A quarter of Waterford businesses which participated in an online economic survey will employ less people at the end of this year than they did at the end of 2007.
That was one of the gloomier findings of a survey published by Inistioge-based Market Dynamics last week, which included the involvement of 400 south east-based organisations.
The findings of the survey revealed that over half its participants believe they will not meet “the fundamental business goal of improving turnover on 2007”.
The service sector has emerged as the most optimistic while manufacturing, a sector long identified by commentators as being in terminal decline, is also more positive than might have been expected despite recent closures.
“In the current climate of rising oil prices and almost daily reports of problems in the housing market it is not surprising to see that so few businesses expect to do better this year than last,” said Market Dynamics Manager Director John Gilsenan.
“However, the findings are not entirely negative. While about a quarter of firms expect a drop in employment levels, about one in five plans to increase hiring. Indeed, finding suitable staff was noted among the biggest challenges by many businesses.”
Regarding Waterford, a third of surveyed businesses believe that turnover will also drop in 2008 while 37 per cent anticipate a dip in profits.
Interestingly, those surveyed in Waterford were placed behind Carlow and South Tipperary in assessing the importance of the motorway to Dublin, a finding at odds with the case put by Waterford Chamber.
Again, at seemingly at odds with the mood as relayed to this newspaper in recent years, “Waterford businesses also ascribe least importance to improved rail links”.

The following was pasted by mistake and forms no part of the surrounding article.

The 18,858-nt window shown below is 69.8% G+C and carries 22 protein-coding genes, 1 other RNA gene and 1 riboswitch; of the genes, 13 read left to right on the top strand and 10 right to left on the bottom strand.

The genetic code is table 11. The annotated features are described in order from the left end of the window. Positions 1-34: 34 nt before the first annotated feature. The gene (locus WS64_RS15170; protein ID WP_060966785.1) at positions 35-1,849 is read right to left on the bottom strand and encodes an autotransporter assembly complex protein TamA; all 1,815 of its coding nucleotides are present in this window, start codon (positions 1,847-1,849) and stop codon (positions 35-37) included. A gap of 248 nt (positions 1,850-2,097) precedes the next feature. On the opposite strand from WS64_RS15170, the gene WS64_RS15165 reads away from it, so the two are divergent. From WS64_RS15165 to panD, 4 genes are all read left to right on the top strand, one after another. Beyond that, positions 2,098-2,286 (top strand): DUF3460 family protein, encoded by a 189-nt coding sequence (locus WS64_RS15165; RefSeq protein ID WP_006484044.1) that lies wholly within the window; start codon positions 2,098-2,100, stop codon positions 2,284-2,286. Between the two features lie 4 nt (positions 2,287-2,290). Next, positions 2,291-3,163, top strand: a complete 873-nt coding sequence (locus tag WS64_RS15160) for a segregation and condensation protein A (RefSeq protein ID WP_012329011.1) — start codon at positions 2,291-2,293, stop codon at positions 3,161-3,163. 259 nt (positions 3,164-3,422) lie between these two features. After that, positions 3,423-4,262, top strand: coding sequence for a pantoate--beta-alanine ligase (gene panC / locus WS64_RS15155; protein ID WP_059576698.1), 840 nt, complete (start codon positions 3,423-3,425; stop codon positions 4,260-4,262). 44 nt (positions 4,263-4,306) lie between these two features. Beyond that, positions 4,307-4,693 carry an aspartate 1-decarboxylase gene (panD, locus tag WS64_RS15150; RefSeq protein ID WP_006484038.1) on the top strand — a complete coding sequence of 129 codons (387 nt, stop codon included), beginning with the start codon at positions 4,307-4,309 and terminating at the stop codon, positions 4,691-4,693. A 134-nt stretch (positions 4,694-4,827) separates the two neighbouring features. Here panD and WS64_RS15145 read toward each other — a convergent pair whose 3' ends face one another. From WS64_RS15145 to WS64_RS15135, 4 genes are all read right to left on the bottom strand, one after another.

Not surprisingly, 80 per cent of surveyed organisations believe that a University of the South East “would be either important or very important to the economy of the South East region”.
Subdividing that question further, 68 per cent of respondents felt that such an academic facility would benefit their own county, while just over a quarter felt it would be of moderate benefit.
In terms of challenges to business, labour costs and increased competition (59 per cent and 52 per cent respectively) were identified by most of the survey’s participants.
Just under 40 per cent of organisations stated difficulty in hiring suitable staff as a “major challenge,” which, according to Market Dynamics “demonstrates that even in a downturn, businesses can be constrained by supply-side factors”.
Some 46 per cent of surveyed construction companies expect to let workers go this year, with 38 per cent of hospitality businesses and 36 per cent of the retail/wholesale sector expressing a similar sentiment.
Broadband access was considered important to 90 per cent of organisations yet 29 per cent of those surveyed described their broadband as “inadequate to meet their requirements”.